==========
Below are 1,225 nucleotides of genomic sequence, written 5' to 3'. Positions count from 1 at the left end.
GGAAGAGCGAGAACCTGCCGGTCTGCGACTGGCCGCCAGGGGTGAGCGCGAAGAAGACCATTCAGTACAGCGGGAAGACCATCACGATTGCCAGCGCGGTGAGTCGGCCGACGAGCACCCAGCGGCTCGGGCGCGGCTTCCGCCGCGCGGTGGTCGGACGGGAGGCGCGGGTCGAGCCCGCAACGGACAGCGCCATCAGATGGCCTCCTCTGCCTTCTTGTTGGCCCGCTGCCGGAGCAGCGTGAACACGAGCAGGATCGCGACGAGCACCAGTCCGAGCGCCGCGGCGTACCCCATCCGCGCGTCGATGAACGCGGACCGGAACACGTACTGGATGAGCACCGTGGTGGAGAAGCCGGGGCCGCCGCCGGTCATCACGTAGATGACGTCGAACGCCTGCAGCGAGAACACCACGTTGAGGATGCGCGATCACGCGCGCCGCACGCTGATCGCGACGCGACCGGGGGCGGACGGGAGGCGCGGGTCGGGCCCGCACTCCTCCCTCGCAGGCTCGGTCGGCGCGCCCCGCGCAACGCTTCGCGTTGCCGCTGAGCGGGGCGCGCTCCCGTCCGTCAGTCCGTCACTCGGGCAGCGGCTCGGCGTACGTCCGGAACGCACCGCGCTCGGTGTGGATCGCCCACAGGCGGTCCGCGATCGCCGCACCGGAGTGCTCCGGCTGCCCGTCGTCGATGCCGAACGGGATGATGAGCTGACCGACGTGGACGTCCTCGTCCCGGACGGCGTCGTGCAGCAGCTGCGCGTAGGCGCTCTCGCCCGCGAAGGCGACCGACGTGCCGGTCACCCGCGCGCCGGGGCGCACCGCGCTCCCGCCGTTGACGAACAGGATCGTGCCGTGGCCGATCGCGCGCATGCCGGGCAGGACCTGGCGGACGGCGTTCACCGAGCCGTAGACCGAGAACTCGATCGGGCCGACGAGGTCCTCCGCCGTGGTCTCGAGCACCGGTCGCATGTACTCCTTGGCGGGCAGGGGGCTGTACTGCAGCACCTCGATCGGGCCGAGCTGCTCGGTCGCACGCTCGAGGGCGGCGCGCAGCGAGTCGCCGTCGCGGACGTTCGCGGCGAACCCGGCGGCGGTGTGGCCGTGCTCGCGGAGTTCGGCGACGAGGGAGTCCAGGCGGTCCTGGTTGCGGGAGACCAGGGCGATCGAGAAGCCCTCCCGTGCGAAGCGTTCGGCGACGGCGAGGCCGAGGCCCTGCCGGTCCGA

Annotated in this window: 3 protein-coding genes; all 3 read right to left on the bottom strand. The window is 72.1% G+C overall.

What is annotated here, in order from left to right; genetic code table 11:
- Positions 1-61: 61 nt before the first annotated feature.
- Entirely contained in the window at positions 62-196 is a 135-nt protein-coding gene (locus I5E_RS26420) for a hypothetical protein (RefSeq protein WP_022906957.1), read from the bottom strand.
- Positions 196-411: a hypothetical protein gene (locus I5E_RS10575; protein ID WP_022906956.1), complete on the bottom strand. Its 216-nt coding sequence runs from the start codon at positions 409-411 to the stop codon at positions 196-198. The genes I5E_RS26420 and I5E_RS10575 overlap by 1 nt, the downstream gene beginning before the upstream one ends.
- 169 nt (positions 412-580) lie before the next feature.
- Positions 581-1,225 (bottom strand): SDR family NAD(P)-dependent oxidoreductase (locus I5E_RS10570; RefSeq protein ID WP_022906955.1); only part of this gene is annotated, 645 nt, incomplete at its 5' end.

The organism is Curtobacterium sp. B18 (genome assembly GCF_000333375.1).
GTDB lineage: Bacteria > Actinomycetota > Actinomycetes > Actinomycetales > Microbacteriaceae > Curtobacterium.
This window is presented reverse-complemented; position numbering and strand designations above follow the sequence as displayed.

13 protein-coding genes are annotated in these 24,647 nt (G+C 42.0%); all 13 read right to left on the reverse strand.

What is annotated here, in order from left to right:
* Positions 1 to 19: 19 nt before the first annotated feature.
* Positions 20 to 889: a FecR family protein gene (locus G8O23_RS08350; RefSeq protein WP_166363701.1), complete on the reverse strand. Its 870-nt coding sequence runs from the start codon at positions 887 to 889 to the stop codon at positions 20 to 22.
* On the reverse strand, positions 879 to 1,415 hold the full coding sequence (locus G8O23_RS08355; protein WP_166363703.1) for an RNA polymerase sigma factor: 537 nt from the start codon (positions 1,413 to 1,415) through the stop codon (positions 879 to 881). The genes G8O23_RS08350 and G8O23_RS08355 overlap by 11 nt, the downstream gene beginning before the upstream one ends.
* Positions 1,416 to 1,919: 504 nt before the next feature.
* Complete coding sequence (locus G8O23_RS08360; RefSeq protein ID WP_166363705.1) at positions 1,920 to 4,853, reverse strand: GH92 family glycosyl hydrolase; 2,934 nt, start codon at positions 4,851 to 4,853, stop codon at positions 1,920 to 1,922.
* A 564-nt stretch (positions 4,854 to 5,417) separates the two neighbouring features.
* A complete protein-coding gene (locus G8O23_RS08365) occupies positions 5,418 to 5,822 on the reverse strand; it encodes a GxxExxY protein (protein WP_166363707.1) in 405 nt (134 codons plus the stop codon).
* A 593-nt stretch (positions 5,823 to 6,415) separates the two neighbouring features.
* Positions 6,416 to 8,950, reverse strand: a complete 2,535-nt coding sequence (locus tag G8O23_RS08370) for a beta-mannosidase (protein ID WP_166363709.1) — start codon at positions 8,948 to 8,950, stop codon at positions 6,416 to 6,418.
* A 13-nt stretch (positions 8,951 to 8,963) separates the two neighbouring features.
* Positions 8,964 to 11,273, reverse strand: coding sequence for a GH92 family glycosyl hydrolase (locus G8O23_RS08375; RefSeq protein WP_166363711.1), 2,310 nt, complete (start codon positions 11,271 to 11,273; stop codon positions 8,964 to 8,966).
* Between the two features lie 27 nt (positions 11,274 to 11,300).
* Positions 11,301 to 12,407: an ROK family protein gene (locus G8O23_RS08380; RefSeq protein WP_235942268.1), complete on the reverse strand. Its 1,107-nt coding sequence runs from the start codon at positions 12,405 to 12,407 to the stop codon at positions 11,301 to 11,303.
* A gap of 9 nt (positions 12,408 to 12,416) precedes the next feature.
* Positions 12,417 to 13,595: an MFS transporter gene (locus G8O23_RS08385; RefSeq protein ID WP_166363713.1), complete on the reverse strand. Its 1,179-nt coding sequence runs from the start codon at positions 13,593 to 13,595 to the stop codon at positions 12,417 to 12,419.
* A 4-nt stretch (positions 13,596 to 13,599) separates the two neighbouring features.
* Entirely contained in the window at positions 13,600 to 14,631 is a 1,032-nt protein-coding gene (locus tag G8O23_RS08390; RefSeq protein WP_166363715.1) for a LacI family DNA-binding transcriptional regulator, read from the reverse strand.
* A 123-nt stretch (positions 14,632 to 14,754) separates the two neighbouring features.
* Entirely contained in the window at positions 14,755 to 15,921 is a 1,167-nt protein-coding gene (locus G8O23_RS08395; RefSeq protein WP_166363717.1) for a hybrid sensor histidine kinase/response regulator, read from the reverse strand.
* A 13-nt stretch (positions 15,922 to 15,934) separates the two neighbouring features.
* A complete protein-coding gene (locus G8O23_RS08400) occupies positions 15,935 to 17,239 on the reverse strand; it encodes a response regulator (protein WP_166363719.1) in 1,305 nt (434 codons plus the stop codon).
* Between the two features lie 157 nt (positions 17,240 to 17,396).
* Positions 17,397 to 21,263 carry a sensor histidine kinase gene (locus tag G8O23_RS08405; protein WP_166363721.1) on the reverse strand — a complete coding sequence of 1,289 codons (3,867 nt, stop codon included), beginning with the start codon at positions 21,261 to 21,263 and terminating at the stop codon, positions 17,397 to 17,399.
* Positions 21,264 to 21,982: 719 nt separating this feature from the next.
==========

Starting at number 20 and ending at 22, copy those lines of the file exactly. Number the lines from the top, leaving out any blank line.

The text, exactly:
* A 564-nt stretch (positions 4,854 to 5,417) separates the two neighbouring features.
* A complete protein-coding gene (locus G8O23_RS08365) occupies positions 5,418 to 5,822 on the reverse strand; it encodes a GxxExxY protein (protein WP_166363707.1) in 405 nt (134 codons plus the stop codon).
* A 593-nt stretch (positions 5,823 to 6,415) separates the two neighbouring features.